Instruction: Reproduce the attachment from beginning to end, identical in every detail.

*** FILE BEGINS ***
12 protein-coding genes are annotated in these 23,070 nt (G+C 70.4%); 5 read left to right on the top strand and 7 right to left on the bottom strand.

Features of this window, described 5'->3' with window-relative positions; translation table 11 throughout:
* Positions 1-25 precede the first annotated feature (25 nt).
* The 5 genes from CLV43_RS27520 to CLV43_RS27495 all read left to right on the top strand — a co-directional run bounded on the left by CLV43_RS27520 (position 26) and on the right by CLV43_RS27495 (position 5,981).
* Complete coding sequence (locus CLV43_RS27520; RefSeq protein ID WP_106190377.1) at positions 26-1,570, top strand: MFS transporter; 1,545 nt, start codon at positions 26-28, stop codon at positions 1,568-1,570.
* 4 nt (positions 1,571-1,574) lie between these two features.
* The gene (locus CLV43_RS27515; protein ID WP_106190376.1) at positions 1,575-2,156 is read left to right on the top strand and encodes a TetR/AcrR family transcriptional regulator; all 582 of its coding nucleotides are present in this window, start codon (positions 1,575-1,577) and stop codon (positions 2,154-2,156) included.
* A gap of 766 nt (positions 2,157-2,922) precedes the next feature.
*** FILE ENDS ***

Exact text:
12 protein-coding genes are annotated in these 23,070 nt (G+C 70.4%); 5 read left to right on the top strand and 7 right to left on the bottom strand.

Features of this window, described 5'->3' with window-relative positions; translation table 11 throughout:
* Positions 1-25 precede the first annotated feature (25 nt).
* The 5 genes from CLV43_RS27520 to CLV43_RS27495 all read left to right on the top strand — a co-directional run bounded on the left by CLV43_RS27520 (position 26) and on the right by CLV43_RS27495 (position 5,981).
* Complete coding sequence (locus CLV43_RS27520; RefSeq protein ID WP_106190377.1) at positions 26-1,570, top strand: MFS transporter; 1,545 nt, start codon at positions 26-28, stop codon at positions 1,568-1,570.
* 4 nt (positions 1,571-1,574) lie between these two features.
* The gene (locus CLV43_RS27515; protein ID WP_106190376.1) at positions 1,575-2,156 is read left to right on the top strand and encodes a TetR/AcrR family transcriptional regulator; all 582 of its coding nucleotides are present in this window, start codon (positions 1,575-1,577) and stop codon (positions 2,154-2,156) included.
* A gap of 766 nt (positions 2,157-2,922) precedes the next feature.